Headhunters: The Search for a Science of the Mind (2014)
by Ben Shephard
by Ben Shephard
In a book review essay ("Shocks to the System") in Literary Review, John Gray argues that much of today’s brain science is repackaged Victorian Darwinism meshed with speculative theories of genetics; it makes for good and interesting reading, but there might be more fiction within its pages than science.
Gray, a political philosopher, writes:
Summing up the current intellectual situation, Ben Shephard writes: 'On the face of it we now live in a completely new world. All the old gods are dead - neither nationalism, Marxism, psychoanalysis nor Christianity any longer provides philosophical ballast. Instead, the modern intellectual landscape is dominated by two phenomena, Neo-Darwinian genetics and modern neuroscience - just as it was in the 1890s.'
As Shephard shows in this refreshingly sceptical mix of biography and intellectual history, the present intellectual climate is not as unprecedented as some would like us to think. The belief that a synthesis of Darwinism and neuroscience would revolutionise understanding of human behaviour was pervasive in the late 19th and early 20th centuries. Linking evolution with neurology, it was believed, would produce a new science of the mind, which would in turn transform our understanding of ethics, politics and the human species itself.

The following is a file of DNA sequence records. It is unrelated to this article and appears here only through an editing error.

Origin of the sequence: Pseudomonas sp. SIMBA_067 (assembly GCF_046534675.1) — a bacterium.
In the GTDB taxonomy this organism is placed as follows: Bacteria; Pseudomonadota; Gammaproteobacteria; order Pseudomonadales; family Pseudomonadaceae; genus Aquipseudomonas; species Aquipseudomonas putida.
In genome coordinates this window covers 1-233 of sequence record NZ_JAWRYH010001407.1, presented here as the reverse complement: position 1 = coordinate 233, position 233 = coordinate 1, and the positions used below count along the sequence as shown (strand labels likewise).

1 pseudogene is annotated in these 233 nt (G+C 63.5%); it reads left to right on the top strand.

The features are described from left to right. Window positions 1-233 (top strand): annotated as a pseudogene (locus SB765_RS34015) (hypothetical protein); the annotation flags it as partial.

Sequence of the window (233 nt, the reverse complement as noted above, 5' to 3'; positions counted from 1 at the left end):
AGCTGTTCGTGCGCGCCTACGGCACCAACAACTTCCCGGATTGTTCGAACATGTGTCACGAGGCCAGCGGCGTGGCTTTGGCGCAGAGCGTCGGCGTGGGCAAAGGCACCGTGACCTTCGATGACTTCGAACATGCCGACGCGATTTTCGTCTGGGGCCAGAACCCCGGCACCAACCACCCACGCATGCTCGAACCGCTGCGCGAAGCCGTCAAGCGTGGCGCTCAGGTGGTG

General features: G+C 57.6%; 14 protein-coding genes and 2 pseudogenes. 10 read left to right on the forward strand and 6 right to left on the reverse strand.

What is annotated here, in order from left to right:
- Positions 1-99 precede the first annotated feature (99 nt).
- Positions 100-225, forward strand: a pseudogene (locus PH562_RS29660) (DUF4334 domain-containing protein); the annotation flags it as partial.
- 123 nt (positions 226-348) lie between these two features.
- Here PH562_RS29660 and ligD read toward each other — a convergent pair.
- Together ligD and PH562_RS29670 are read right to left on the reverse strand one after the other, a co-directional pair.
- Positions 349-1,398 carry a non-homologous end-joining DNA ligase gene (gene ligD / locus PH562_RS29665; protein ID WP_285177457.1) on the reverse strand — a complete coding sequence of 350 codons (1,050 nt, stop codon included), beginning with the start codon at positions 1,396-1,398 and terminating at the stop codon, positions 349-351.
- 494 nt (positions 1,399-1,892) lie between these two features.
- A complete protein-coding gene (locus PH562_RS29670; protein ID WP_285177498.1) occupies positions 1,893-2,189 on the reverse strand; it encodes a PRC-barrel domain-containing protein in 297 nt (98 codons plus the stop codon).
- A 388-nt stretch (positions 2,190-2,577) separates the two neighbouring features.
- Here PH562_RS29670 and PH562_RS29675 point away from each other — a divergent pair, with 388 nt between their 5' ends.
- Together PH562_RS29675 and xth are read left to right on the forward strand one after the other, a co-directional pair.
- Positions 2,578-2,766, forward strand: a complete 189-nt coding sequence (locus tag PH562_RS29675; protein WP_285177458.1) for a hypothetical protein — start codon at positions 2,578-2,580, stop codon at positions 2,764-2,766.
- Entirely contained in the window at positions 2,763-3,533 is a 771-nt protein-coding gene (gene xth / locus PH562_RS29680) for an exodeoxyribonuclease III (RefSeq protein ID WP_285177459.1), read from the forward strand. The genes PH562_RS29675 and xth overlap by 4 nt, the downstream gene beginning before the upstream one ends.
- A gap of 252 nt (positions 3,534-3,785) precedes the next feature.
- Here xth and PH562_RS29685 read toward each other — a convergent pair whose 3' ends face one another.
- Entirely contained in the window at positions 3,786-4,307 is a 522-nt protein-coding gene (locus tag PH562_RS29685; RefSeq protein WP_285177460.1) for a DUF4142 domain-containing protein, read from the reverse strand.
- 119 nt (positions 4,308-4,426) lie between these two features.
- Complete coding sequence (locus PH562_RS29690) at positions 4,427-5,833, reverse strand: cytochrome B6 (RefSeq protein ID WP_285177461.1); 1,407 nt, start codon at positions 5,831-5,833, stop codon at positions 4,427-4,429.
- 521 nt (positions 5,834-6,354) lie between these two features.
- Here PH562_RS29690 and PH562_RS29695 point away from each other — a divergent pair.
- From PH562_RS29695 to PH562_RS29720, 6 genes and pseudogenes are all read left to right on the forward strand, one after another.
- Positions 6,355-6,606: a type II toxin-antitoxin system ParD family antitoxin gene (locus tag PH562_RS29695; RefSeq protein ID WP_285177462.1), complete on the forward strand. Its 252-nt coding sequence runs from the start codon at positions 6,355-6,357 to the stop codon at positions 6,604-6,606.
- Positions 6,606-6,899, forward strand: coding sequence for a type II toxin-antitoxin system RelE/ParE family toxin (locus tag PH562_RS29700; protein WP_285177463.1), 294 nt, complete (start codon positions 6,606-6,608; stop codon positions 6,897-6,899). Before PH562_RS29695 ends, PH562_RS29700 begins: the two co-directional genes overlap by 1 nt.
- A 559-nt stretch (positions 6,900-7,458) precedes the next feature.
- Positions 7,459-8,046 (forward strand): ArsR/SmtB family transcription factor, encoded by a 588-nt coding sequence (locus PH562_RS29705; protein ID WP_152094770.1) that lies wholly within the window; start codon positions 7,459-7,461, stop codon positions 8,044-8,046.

Now, at the start of the 21st century, Christianity may still be retreating in most Western countries (though the opposite is the case in China, Russia and much of the developing world), while Marxism and psychoanalysis may have faded from view, but the idea that we are on the brink of a scientific revelation regarding the nature of the human mind that will transform the way we think of ourselves is as strong as it has ever been. Yet any suggestion that the human sciences can be progressive disciplines like physics remains as problematic as it was a century ago, and the neo-Darwinian theories that proliferate at the present time will surely prove to be as misguided as those that flourished in late Victorian times.I agree with Gray that neuroscience is hardly a hard science like physics or chemistry; and, more problematic, I also have the same uneasy feeling about the speculative findings of neuroscience and much of evolutionary theory as it applies to human behaviour, both modern disciplines that tend to model the brain as a system or neural network akin to a computer or some other electrical-generating device. In such modelling, human behaviour is controlled, or decided, to a large degree by discrete modules, and so forth. The language of engineering is shockingly apparent, but I think completely misplaced, and as Gray says, "misguided."
Similarity is not sameness, a thought these neuroscientists might understand, but do not put forth in their breathless, over-hyped academic papers. A little bit of history, notably about science, might prove helpful in this discussion. Consider this. On the surface, such theories of the mind sound plausible and “scientific,”but if you dig a little deeper, much of what is proffered as science is speculative fiction, similar to the theories of phrenology during the Victorian era. The Victorians had also thought they had found the scientific doorway to understanding the human mind (“the only true science of the mind,” they called it).
My thinking is that there are multiple doorways, multiple paths of understanding and the human mind will defy any easy explanation, even if conveyed in complex models and colourful images. Some will find this idea disappointing, but continuing along a dead end will not better the human condition in any way.
You can read the rest of the article at [LitRev]